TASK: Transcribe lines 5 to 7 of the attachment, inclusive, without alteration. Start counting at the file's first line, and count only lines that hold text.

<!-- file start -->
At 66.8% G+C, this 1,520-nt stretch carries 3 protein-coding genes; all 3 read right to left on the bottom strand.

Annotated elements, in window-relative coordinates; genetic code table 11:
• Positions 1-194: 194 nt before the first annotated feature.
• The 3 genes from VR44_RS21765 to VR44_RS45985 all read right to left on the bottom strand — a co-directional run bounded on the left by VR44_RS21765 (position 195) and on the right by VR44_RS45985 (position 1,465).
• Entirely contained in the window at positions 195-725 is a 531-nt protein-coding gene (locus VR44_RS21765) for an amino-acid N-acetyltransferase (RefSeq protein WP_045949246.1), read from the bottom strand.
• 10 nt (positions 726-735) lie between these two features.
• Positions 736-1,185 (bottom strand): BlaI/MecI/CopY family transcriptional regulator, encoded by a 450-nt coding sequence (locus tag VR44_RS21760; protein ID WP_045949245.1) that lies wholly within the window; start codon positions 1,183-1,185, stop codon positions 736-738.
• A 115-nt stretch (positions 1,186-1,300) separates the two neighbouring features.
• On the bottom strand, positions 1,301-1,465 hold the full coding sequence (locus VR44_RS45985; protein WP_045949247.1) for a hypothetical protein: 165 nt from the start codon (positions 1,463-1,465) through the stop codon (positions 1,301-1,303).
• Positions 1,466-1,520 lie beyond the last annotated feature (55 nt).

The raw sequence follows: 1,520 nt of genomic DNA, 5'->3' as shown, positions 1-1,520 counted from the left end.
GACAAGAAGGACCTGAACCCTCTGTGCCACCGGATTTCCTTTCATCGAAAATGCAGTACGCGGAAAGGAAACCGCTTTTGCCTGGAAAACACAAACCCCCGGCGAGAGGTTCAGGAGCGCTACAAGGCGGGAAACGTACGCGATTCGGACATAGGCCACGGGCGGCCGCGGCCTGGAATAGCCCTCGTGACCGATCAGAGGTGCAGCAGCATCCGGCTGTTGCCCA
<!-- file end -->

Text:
• Entirely contained in the window at positions 195-725 is a 531-nt protein-coding gene (locus VR44_RS21765) for an amino-acid N-acetyltransferase (RefSeq protein WP_045949246.1), read from the bottom strand.
• 10 nt (positions 726-735) lie between these two features.
• Positions 736-1,185 (bottom strand): BlaI/MecI/CopY family transcriptional regulator, encoded by a 450-nt coding sequence (locus tag VR44_RS21760; protein ID WP_045949245.1) that lies wholly within the window; start codon positions 1,183-1,185, stop codon positions 736-738.